All those things are away from "frontline" policing. If everyone went to specialist units then who will do the day to day policing?
    You'll be either walking the beat on your own, doing duty in the station or observer in the patrol car, dealing with calls depending on the motivation of your colleague (or lack of same). That's how you build up the experience of dealing with routine matters to advance to Traffic, RSU or Dog Handler/Mounted unit etc.
    The only exception is the Water unit. People for that are flagged early on during their training, based on their swimming prowess. Once his probation was over, he was nabbed for the unit and spent most of his career there.


  • #2


    Without wishing to derail the thread at all, for those of you speaking from direct experience (we'll leave it at that). Are there any aspects of the job you wish you knew before joining, that would give you pause if doing so again?


  • #2


    I hate to hijack a thread, I hope others would join in too, but the biggest shock for me was realising I was a terrible judge of character when it came to the people I considered friends.
    While I wore the uniform I was very popular with some recently found friends (and some long term friends too). Once I finished up, and remained in that town, almost as soon as I took the uniform off for the last time, I was no longer of any use to these people. At the same time, after leaving, I ended up working with some of the finest people I have ever met, who had I stayed, I would not have become friends with (due to their background etc).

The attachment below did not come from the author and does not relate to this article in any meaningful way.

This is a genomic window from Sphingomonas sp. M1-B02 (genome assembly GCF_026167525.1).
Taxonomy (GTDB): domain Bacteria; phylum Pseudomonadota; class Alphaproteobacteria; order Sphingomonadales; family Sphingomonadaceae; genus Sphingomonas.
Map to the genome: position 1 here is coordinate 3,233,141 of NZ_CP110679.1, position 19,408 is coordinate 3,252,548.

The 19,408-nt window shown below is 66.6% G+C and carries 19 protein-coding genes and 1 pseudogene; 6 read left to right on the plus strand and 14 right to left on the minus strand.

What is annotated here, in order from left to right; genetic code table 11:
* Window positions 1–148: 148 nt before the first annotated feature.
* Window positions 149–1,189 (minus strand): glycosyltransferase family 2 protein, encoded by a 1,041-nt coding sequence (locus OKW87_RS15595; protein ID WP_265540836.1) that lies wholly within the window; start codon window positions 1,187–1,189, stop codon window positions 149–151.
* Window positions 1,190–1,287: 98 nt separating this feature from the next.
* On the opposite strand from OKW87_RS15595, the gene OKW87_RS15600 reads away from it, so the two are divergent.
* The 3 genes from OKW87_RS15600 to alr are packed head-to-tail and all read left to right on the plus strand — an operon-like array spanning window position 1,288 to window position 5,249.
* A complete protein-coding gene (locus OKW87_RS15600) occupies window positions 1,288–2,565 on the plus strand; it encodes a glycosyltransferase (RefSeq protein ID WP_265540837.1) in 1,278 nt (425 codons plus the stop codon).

2 things happen. It is no different in any police force.
    1. Some of your older friends will put distance between you and them, because they think you will always be watching them, waiting to catch them doing something illegal.
    2. Others will gravitate towards you because of the job, and the perception that when they get in trouble, they can call on you to bail them out.

    I never for once saw that coming.


  • #2


    Dohvolle wrote: »
    I hate to hijack a thread, I hope others would join in too, but the biggest shock for me was realising I was a terrible judge of character when it came to the people I considered friends.
    While I wore the uniform I was very popular with some recently found friends (and some long term friends too). Once I finished up, and remained in that town, almost as soon as I took the uniform off for the last time, I was no longer of any use to these people. At the same time, after leaving, I ended up working with some of the finest people I have ever met, who had I stayed, I would not have become friends with (due to their background etc).
    2 things happen. It is no different in any police force.
    1. Some of your older friends will put distance between you and them, because they think you will always be watching them, waiting to catch them doing something illegal.
    2. Others will gravitate towards you because of the job, and the perception that when they get in trouble, they can call on you to bail them out.

    I never for once saw that coming.


    Thanks for the insight, much appreciated.